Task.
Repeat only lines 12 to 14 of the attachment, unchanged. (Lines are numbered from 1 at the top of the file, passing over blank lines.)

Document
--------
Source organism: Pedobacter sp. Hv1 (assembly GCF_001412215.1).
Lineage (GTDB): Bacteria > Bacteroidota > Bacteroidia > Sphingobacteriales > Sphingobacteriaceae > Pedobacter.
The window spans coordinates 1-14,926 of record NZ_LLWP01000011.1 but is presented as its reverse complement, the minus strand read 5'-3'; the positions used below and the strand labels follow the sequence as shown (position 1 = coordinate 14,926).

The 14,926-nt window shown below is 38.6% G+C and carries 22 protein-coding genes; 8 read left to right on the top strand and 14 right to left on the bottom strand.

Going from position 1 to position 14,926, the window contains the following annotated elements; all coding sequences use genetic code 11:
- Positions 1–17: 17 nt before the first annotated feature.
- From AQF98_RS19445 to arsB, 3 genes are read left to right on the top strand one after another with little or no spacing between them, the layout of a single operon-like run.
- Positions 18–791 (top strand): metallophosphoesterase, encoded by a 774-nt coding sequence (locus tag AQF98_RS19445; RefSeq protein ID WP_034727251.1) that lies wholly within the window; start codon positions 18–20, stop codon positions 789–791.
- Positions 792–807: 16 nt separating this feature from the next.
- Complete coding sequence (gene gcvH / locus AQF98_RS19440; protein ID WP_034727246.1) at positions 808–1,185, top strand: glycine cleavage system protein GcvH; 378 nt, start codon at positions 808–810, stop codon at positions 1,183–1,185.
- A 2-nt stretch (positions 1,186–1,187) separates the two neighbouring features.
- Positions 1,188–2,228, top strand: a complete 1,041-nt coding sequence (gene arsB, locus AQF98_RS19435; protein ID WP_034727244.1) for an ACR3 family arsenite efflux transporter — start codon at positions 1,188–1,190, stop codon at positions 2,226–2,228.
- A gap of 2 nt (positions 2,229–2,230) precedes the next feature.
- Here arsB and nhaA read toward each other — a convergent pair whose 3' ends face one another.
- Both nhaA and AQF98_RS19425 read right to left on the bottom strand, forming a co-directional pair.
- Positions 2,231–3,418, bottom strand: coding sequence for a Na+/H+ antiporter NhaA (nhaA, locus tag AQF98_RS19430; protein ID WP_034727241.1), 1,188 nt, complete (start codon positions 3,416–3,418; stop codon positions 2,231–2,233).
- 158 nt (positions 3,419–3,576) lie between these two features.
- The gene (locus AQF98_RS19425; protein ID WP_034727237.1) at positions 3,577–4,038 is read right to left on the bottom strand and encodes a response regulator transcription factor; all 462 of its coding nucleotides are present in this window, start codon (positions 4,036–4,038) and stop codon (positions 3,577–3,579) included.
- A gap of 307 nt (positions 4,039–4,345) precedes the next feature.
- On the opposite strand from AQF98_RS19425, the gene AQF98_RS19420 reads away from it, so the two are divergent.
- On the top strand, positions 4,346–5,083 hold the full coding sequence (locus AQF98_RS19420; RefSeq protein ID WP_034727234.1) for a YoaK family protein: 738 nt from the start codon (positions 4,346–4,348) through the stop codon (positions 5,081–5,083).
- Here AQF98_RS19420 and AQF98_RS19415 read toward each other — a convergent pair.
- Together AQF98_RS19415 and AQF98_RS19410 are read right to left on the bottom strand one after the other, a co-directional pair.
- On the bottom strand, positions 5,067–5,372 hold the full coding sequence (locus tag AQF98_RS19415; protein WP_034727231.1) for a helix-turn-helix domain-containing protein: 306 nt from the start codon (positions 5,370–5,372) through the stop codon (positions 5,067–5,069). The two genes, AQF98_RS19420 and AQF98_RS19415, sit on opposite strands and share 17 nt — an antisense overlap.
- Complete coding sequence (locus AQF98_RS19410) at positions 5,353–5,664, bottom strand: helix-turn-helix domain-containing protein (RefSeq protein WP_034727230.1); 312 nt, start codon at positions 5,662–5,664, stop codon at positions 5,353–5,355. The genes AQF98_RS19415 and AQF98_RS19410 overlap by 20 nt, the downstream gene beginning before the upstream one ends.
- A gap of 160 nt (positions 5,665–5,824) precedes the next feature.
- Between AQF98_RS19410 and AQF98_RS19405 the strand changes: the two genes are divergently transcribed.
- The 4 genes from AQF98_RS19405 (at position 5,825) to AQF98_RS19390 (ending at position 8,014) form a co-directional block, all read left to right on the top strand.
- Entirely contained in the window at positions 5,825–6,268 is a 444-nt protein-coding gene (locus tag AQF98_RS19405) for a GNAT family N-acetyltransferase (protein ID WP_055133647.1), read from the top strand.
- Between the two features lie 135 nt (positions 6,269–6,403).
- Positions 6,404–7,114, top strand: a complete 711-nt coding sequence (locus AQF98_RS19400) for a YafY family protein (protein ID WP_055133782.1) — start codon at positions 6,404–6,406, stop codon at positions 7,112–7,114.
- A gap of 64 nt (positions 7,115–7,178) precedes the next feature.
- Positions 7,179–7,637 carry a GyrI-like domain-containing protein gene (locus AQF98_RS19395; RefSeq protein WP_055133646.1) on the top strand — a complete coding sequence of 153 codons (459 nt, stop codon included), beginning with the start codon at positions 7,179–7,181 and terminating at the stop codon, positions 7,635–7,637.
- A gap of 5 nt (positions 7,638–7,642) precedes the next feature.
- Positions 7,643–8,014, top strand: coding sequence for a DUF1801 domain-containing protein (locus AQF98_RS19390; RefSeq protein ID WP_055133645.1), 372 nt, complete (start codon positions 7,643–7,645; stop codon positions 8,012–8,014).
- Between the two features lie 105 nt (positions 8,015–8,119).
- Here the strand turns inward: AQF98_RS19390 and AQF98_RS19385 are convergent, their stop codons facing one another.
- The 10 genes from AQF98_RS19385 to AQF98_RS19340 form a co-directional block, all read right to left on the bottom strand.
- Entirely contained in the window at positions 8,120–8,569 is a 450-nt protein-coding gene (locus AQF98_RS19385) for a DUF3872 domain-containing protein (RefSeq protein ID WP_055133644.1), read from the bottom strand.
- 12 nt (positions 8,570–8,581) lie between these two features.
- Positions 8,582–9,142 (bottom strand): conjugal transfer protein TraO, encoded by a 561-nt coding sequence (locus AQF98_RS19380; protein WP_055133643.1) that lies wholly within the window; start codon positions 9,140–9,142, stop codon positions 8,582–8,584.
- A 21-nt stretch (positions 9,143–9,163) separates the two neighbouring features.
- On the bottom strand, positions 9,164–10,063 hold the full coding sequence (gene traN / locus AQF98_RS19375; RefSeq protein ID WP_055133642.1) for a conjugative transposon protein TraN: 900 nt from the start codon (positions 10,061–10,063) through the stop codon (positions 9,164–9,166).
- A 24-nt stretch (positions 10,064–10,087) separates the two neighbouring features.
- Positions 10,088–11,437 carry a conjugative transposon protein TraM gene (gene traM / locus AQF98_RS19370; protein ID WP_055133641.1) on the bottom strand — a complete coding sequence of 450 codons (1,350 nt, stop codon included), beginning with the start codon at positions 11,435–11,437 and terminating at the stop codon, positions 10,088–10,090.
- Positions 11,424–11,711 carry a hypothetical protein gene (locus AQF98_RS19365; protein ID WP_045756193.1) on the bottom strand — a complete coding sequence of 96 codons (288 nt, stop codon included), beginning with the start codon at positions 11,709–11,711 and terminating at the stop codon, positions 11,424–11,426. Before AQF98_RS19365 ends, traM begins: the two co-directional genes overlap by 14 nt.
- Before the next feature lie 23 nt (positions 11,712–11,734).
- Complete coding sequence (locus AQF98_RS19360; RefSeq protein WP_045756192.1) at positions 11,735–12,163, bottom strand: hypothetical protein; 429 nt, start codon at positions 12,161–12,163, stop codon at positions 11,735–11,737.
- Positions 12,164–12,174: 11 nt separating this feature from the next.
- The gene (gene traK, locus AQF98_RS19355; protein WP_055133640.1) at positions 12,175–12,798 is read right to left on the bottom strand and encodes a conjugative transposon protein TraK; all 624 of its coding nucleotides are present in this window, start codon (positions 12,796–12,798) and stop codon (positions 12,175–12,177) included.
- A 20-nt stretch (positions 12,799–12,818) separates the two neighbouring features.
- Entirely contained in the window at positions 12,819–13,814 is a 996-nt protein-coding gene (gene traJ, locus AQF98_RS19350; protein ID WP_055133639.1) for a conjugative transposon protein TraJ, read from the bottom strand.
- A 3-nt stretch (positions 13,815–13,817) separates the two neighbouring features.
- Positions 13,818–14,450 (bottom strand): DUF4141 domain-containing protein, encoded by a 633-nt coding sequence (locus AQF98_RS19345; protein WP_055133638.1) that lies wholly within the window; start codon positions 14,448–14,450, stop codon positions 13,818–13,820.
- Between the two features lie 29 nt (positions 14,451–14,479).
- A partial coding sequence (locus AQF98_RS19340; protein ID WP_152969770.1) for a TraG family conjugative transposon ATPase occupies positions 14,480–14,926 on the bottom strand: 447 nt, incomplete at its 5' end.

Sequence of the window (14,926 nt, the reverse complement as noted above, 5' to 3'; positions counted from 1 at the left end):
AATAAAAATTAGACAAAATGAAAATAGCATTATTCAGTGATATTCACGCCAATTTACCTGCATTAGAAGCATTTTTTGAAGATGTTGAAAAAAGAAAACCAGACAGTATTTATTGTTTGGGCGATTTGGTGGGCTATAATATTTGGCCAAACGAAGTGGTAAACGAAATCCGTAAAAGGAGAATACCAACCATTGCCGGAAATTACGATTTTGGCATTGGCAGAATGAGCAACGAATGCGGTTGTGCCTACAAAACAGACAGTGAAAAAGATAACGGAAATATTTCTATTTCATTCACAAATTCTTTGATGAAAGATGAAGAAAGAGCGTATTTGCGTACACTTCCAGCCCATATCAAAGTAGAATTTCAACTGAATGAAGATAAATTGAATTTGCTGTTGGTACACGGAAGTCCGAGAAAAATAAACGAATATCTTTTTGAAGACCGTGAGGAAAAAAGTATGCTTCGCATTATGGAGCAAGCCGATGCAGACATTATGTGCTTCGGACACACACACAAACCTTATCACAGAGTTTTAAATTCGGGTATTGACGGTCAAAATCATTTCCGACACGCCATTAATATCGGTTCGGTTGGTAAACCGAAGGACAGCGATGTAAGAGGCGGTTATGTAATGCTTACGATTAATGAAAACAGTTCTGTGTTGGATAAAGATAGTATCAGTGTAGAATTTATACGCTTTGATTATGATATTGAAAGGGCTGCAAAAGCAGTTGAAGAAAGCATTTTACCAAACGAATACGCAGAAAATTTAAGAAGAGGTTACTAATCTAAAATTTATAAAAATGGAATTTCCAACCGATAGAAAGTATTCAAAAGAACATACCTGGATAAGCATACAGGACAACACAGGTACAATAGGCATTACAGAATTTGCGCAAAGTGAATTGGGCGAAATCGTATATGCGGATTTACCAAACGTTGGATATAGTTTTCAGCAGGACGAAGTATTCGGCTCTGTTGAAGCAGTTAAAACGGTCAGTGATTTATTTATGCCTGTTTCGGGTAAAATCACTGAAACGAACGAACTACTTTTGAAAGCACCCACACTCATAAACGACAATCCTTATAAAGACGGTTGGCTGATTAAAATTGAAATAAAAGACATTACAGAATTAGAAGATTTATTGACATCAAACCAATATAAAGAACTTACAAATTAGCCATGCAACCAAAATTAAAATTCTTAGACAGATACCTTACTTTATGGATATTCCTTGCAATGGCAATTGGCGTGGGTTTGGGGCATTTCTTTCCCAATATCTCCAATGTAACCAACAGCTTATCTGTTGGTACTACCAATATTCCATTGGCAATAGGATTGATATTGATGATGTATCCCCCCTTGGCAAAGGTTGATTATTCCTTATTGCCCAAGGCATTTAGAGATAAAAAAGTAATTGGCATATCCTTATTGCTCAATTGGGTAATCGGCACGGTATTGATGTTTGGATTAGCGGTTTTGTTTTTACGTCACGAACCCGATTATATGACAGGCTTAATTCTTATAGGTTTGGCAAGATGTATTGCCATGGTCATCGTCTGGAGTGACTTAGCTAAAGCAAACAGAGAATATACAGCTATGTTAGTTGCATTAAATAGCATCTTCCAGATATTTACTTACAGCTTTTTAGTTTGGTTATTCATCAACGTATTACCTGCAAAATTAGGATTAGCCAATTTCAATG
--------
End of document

- Positions 1,188–2,228, top strand: a complete 1,041-nt coding sequence (gene arsB, locus AQF98_RS19435; protein ID WP_034727244.1) for an ACR3 family arsenite efflux transporter — start codon at positions 1,188–1,190, stop codon at positions 2,226–2,228.
- A gap of 2 nt (positions 2,229–2,230) precedes the next feature.
- Here arsB and nhaA read toward each other — a convergent pair whose 3' ends face one another.